Recently, I came across a guest blog at a popular website about Christian fiction. The author (who shall remain nameless) was talking about how she wrote her stories and mentioned that she’d written over one hundred books.
Wow. That’s quite an achievement. I’m sure many of us would love to be in her shoes.
Cold, Empty Feeling
The post was informative and inspiring. But when I reached the final period, an emptiness echoed deep in my soul, reminding me of an audio interview I had listened to last spring. Another successful Christian author answered questions about his vast career and publishing fame. The conclusion of that interview had left me with the same cold, empty feeling.
Now, let me pause and say this: I want to be very careful that readers don’t write me off as being harsh and judgmental. I don’t know the hearts of these authors, and I’m sure both, if invited, would thank God for what He has done in their lives. But the sad truth is, someone very big and important was missing from both presentations.
God was missing.
Not once did either author acknowledge God or His empowerment in achieving such amazing publishing success. What a tragedy! Especially when we remember Acts 12:23.
A Sure Cure
Be assured that I’m leveling no more criticism at these authors than I’m leveling at myself. As I’ve studied Scripture and come to a better understanding of my role as, first, a child of God and, second, as an author, I’ve discovered the sure cure to writer’s ego (which all authors struggle with to some degree). What is that cure?
Giving God the glory.
Think about it. Who are we without Him? We’re nobodies on a fast track to a place of eternal fire. But Jesus, if we’ve trusted in Him, changed all that and put us on the road to new life.
Bottom line? We cannot take credit for anything. Any success we attain in this life comes because God enabled us to achieve it. We are nothing in ourselves. Zilch.
“But I worked long and hard on that novel,” someone may argue. I’m sure you did. But consider this: who gave you the creativity, the command of the English language, and the drive to write that novel?
Who gave you strength in your fingers to type all those words?
The cleverness to weave those plot threads and tie up all those loose ends?
The insight into human character to populate your story with interesting people?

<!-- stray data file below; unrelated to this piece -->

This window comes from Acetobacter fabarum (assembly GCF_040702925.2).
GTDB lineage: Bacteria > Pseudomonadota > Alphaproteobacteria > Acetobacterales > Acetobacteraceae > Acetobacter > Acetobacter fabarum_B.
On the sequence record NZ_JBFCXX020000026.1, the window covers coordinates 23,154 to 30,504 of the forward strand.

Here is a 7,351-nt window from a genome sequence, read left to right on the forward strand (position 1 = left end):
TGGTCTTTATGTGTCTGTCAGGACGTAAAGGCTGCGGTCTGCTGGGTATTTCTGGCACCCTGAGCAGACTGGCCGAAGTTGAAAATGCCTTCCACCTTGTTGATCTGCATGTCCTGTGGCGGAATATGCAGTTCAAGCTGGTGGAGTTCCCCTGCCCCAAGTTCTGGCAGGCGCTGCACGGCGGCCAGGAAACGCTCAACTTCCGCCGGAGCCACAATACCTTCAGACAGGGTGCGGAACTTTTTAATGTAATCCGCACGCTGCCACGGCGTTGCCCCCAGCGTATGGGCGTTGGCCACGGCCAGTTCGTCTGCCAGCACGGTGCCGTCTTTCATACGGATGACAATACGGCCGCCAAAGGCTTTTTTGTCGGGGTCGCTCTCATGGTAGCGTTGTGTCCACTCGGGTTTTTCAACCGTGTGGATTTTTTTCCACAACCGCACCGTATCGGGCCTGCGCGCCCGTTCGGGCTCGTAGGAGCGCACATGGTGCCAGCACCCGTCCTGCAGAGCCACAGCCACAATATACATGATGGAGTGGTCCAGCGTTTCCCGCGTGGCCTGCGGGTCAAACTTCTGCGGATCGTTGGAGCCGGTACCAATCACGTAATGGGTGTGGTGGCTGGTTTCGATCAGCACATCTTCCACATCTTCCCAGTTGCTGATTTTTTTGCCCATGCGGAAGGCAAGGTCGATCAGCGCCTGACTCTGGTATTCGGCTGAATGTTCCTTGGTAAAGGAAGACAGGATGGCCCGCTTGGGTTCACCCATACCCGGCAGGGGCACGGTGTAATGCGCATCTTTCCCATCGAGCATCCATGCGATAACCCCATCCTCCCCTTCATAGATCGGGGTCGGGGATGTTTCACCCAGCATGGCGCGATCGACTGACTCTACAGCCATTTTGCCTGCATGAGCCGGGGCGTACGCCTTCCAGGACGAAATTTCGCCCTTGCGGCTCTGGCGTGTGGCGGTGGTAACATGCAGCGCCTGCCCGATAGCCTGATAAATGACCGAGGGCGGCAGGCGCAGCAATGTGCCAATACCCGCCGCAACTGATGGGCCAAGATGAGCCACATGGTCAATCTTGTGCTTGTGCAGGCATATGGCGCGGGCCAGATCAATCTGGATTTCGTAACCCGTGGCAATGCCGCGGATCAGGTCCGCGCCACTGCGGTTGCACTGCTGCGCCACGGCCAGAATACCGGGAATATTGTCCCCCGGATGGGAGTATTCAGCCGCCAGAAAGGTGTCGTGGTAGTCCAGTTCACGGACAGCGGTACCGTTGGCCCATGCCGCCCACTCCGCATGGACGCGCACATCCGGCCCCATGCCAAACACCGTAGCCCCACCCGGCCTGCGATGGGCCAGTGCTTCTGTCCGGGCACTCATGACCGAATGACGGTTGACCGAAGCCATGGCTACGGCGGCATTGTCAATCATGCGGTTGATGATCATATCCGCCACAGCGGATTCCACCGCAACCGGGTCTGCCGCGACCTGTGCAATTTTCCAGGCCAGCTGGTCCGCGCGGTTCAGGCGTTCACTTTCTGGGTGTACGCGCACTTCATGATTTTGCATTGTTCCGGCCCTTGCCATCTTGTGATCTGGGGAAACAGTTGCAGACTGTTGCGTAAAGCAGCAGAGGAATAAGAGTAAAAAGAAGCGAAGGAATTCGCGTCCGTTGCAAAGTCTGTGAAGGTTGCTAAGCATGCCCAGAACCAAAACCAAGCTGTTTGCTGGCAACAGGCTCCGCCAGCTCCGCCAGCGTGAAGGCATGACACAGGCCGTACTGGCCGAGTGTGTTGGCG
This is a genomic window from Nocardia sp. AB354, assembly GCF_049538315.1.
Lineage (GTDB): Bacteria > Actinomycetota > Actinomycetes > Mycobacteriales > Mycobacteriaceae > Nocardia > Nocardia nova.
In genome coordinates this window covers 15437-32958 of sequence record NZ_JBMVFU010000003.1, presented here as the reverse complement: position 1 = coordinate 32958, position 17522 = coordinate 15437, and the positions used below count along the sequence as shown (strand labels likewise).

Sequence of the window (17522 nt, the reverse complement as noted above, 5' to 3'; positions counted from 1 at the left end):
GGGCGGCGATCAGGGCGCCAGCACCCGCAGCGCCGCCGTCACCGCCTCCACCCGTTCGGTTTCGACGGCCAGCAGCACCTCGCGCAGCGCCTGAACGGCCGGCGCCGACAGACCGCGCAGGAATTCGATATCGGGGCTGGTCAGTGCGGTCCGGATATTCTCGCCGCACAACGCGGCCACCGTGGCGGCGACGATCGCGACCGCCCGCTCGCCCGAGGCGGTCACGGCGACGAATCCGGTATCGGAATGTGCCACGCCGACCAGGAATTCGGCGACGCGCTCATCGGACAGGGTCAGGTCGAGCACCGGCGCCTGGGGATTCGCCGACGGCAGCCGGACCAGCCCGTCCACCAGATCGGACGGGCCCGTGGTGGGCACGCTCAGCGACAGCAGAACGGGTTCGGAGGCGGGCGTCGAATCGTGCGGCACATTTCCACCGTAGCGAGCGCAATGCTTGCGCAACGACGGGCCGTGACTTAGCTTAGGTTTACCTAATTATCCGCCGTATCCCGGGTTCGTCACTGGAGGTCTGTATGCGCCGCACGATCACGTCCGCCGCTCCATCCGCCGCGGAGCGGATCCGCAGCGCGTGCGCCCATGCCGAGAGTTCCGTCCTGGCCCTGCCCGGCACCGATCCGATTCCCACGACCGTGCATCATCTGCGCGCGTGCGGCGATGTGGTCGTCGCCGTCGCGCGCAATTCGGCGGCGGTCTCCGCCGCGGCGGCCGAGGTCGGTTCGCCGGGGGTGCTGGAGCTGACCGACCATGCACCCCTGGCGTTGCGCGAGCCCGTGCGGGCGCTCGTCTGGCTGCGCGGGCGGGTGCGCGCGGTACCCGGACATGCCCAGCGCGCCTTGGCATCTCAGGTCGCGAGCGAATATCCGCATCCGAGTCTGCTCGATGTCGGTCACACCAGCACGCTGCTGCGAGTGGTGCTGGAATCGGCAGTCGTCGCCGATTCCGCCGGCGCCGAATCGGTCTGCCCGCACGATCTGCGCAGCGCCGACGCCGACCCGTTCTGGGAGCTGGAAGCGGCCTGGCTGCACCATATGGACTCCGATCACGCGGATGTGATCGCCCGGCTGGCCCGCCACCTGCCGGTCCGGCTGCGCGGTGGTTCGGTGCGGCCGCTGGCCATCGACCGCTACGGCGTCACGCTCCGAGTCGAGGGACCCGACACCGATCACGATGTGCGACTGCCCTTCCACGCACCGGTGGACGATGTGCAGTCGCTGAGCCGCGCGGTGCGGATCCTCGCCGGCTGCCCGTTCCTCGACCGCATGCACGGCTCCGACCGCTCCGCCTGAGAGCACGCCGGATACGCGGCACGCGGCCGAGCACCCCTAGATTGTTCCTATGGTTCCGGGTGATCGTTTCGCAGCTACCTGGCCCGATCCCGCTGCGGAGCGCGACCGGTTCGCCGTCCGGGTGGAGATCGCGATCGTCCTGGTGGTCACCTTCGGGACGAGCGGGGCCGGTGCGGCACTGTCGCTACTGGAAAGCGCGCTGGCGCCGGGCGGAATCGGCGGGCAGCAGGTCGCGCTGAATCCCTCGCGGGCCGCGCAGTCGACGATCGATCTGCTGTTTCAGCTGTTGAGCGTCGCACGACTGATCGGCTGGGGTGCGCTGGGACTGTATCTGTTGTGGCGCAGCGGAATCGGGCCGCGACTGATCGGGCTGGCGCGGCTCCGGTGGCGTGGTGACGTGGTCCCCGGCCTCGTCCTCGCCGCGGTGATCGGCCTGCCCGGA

The determination to sacrifice precious time to write?
The perseverance to endure to the last period?
The resilience to keep going when rejection loomed at every corner?
Preaching at Myself
That’s why every Christian writer—or really any Christian, regardless of career—should pummel ego whenever he raises his ugly, satanic head. The world teaches us to glorify self, but may Olympic gold medalist Gabby Douglas be an inspiration to us—we must give all glory to God (1 Cor. 10:31).
I know this is a hard message. Be assured that I’m preaching at myself too. I’m very much aware of how my fallen nature longs for self-worship. And at every turn, this American Idol-obsessed culture cheers us on to do just that. To pat ourselves on the back. To exalt self. To steal the glory that belongs to someone else.
But we need to buck the system. Of all people, we Christians need to counter the culture and point the glory in the right direction.
Whenever I’m tempted to take credit for what only God could do through me, I must remind myself of three simple words.
What about you? Are you tempted to take credit for your hard work? How do you keep pride at bay?
Verses for Reflection: Deuteronomy 32:3; Joshua 7:19; Judges 5:9; 2 Samuel 22:47; 2 Samuel 22:50; Nehemiah 9:5; Psalm 69:34; Psalm 96:8; Psalm 103:1; Psalm 107:8; Psalm 113:3; Psalm 115:1; Psalm 117:1; Psalm 135:1; Psalm 135:20; Psalm 145:1; Psalm 146:2; Psalm 150:6; Isaiah 12:4; Isaiah 25:1; John 12:28; Philippians 4:20; Revelation 19:7
- I Miss You, Dad
- Sorry no post today